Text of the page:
What getting AirPlay 2 and HomeKit means to your TV experience

You might want them... after you figure out what they are.

Apple TV remote control
Upgrade your TV habits by streaming your little heart out with AirPlay 2 and HomeKit.Ash Edmonds via Unsplash

As if there weren't enough specs to weigh up when buying a new TV, certain sets are now getting support for 2 Apple technologies: AirPlay 2 and HomeKit.

If you're still trying to catch up with new launches, and you’re wondering exactly what these standards are—their pros and cons, and whether you should consider them when you buy a new TV set—know it is ok to be a little lost.

AirPlay 2 explained

Person with iPhone streaming Game of Thrones to a TV
AirPlay 2 allows you to stream your favorite content and control playback from your iPhone... and your iPad... and your MacBook... you get the gist.Apple

Just as its homonymous predecessor, AirPlay 2 is an audio and video streaming protocol designed to play movies, music, and other content across devices on your local Wi-Fi network. The HomePod supports AirPlay 2, which means you can press play on a playlist on your iPhone and have the music come out of a HomePod speaker.

AirPlay 2 was launched in 2018, bringing with it a number of improvements over the original standard. These include support for streaming to multiple outlets at once (you can create a stereo surround system by streaming audio to two speakers), and control playback from multiple devices, so you can press play to a movie on your iPhone, and stop it on your iPad.

Audio buffering is handled better in AirPlay 2 as well, and it works in tandem with Apple HomeKit. All this is built on everything the original AirPlay already offered—the ability to beam audio and video files, photos, or even your Mac's screen over to another device, while using the original device to control playback.

With the roll out of AirPlay 2, Apple has also started licensing the technology to other manufacturers. This means the streaming protocol also works with speakers and television sets not made by Apple—one of the limitations of the original AirPlay. Still, AirPlay2 is an Apple technology, so naturally, devices controlling and sending content to an outlet, must be iPhones, iPads, MacBooks, iMacs, or laptops running iTunes on Windows.

Person laying in bed streaming music from laptop to TV
Either for partying or just chilling, streaming music to your TV is better than putting your phone on an empty coffee mug.Julian O'hayon via Unsplash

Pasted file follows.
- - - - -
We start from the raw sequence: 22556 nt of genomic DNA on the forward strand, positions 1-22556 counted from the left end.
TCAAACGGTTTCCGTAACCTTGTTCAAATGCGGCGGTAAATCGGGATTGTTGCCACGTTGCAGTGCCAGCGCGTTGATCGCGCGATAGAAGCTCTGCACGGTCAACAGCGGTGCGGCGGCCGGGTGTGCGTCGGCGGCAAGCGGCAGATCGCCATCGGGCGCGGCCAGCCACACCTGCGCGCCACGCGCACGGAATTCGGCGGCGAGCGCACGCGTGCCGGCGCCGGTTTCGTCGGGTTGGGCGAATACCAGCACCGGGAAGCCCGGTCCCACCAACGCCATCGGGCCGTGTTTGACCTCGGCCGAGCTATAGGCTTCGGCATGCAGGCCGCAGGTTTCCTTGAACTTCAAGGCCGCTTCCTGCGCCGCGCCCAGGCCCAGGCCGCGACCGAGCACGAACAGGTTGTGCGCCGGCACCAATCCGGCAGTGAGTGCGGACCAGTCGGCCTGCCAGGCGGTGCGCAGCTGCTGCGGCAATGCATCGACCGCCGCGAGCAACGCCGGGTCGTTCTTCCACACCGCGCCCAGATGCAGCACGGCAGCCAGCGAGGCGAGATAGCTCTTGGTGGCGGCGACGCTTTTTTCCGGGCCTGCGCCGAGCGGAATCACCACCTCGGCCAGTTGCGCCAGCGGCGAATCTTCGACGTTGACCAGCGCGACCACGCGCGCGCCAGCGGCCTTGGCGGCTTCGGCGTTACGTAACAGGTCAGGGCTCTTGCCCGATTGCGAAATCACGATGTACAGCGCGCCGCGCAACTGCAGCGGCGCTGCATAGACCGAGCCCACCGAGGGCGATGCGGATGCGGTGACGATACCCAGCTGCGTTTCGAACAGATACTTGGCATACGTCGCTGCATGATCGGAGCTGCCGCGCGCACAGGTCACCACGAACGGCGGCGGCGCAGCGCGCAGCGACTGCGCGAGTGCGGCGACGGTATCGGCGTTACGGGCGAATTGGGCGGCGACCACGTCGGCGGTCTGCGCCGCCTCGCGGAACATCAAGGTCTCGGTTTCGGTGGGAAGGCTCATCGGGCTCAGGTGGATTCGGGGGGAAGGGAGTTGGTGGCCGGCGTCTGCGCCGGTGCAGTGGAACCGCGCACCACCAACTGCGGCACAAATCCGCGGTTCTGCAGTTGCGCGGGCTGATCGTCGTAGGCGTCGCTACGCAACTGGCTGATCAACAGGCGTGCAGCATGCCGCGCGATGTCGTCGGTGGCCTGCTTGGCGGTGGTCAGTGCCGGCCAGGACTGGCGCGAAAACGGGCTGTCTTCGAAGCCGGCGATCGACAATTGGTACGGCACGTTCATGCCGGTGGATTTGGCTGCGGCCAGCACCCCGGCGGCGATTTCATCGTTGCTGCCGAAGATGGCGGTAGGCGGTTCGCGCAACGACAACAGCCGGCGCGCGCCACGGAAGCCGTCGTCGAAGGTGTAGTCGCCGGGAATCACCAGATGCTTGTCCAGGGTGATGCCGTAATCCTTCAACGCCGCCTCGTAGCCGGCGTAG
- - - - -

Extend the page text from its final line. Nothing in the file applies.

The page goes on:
Most Apple hardware—MacBooks, iPhones—made in the last few years will get an over-the-air update to support AirPlay 2 as part of updates to iOS and macOS (Apple has a list here). Many devices that were originally built to receive AirPlay broadcasts will get AirPlay 2 upgrades as well, but you'll need to check with individual manufacturers to be sure.

In terms of what this actually means for your TV, the most common use is likely to be streaming something from your iPhone or iPad to the big screen. If you've ever used a Google Chromecast, the principle is the same, except with AirPlay 2 built into a television set there's no need for a dongle.

You can load up Spotify on your iPhone and use AirPlay 2 to get better sound through a separate speaker, or you could play a movie from your iPad and use AirPlay 2 to stream it to your TV to enjoy it on a bigger screen—though not necessarily at a better quality, since the maximum video resolution is 1080p HD. With AirPlay 2 it's just a question of tapping the AirPlay icon—which looks like an arrow pointing into a rectangle—in the app you want to stream from.

If you have an iPhone or iPad at home, then it's definitely worth considering a TV with AirPlay 2 built in. But if you already have an Apple TV set up, which does the same job of receiving content over AirPlay, it's not so important to have it built into the TV itself. If you're more of an Android and Windows user, AirPlay 2 is something you might never need to use.

HomeKit explained

Apple devices connected by homekit
HomeKit starts with Apple products, but extends to all kinds of devices from other manufacturers too.Apple

HomeKit is Apple's smart home standard—everything that's HomeKit-compatible should work together, whether it's smart lights or smart plugs.

You need an iPhone, iPad or any Mac computer to control HomeKit devices, but the devices themselves don't have to be manufactured by Apple. The company has a list of which ones are supported by HomeKit that it's regularly being updated.

Unfortunately, things get a little tricky at this point. If you want to operate your HomeKit gear while you're away from home, you need another device to stay put and act as a hub. A hub is also required for HomeKit automations, like turning off the lights at a set time. Three devices can act as hubs: The iPad, the Apple TV, and the HomePod.

Since both standards were made by Apple, AirPlay 2 and HomeKit play nice together. A smart TV with HomeKit support and built in AirPlay 2 means that your television set will appear in the Home app on an iPhone, iPad, or Mac, and can be controlled through it or via a Siri command. You'll be able to turn it on and off, change the volume, and switch through the different available inputs.

And now it gets even trickier, because some TVs are getting AirPlay 2, but not HomeKit support. That means you can stream music and movies to them, but they won't appear in the Home app, and you won't be able to control them through Siri.

HomeKit support on your TV, like AirPlay 2 support, is a useful extra if you're already invested in the Apple ecosystem—particularly, the Apple HomeKit ecosystem. However, you can't do a huge amount with your TV through the Home app, so it's not exactly a must-have even if you are controlling the rest of your smart home with HomeKit.